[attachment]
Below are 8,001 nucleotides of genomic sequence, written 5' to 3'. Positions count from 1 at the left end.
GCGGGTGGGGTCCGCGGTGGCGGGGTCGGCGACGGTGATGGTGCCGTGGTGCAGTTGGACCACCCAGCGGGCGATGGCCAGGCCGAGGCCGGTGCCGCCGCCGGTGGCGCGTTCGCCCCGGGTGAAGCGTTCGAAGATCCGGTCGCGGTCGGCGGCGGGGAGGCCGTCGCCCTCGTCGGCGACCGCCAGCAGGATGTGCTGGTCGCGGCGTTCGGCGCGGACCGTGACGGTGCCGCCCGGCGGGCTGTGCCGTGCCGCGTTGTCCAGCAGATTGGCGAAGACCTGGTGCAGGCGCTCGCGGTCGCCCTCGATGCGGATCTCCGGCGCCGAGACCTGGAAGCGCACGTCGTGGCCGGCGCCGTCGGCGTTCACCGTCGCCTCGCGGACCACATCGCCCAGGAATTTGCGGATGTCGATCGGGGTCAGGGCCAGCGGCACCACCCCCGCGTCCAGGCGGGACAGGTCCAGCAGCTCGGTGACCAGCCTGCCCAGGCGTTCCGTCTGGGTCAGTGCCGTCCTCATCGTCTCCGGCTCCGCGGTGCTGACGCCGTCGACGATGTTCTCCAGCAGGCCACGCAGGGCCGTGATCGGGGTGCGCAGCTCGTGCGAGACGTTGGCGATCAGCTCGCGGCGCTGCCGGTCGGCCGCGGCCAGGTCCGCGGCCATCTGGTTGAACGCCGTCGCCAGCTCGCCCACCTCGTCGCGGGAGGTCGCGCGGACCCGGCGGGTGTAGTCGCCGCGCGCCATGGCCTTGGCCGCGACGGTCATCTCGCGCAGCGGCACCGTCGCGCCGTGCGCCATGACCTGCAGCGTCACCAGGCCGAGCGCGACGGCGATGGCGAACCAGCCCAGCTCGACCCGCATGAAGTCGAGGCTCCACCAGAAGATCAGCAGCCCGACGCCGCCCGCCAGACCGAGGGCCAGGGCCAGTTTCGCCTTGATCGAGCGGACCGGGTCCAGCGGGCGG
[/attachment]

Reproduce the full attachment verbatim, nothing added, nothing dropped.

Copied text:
Below are 8,001 nucleotides of genomic sequence, written 5' to 3'. Positions count from 1 at the left end.
GCGGGTGGGGTCCGCGGTGGCGGGGTCGGCGACGGTGATGGTGCCGTGGTGCAGTTGGACCACCCAGCGGGCGATGGCCAGGCCGAGGCCGGTGCCGCCGCCGGTGGCGCGTTCGCCCCGGGTGAAGCGTTCGAAGATCCGGTCGCGGTCGGCGGCGGGGAGGCCGTCGCCCTCGTCGGCGACCGCCAGCAGGATGTGCTGGTCGCGGCGTTCGGCGCGGACCGTGACGGTGCCGCCCGGCGGGCTGTGCCGTGCCGCGTTGTCCAGCAGATTGGCGAAGACCTGGTGCAGGCGCTCGCGGTCGCCCTCGATGCGGATCTCCGGCGCCGAGACCTGGAAGCGCACGTCGTGGCCGGCGCCGTCGGCGTTCACCGTCGCCTCGCGGACCACATCGCCCAGGAATTTGCGGATGTCGATCGGGGTCAGGGCCAGCGGCACCACCCCCGCGTCCAGGCGGGACAGGTCCAGCAGCTCGGTGACCAGCCTGCCCAGGCGTTCCGTCTGGGTCAGTGCCGTCCTCATCGTCTCCGGCTCCGCGGTGCTGACGCCGTCGACGATGTTCTCCAGCAGGCCACGCAGGGCCGTGATCGGGGTGCGCAGCTCGTGCGAGACGTTGGCGATCAGCTCGCGGCGCTGCCGGTCGGCCGCGGCCAGGTCCGCGGCCATCTGGTTGAACGCCGTCGCCAGCTCGCCCACCTCGTCGCGGGAGGTCGCGCGGACCCGGCGGGTGTAGTCGCCGCGCGCCATGGCCTTGGCCGCGACGGTCATCTCGCGCAGCGGCACCGTCGCGCCGTGCGCCATGACCTGCAGCGTCACCAGGCCGAGCGCGACGGCGATGGCGAACCAGCCCAGCTCGACCCGCATGAAGTCGAGGCTCCACCAGAAGATCAGCAGCCCGACGCCGCCCGCCAGACCGAGGGCCAGGGCCAGTTTCGCCTTGATCGAGCGGACCGGGTCCAGCGGGCGG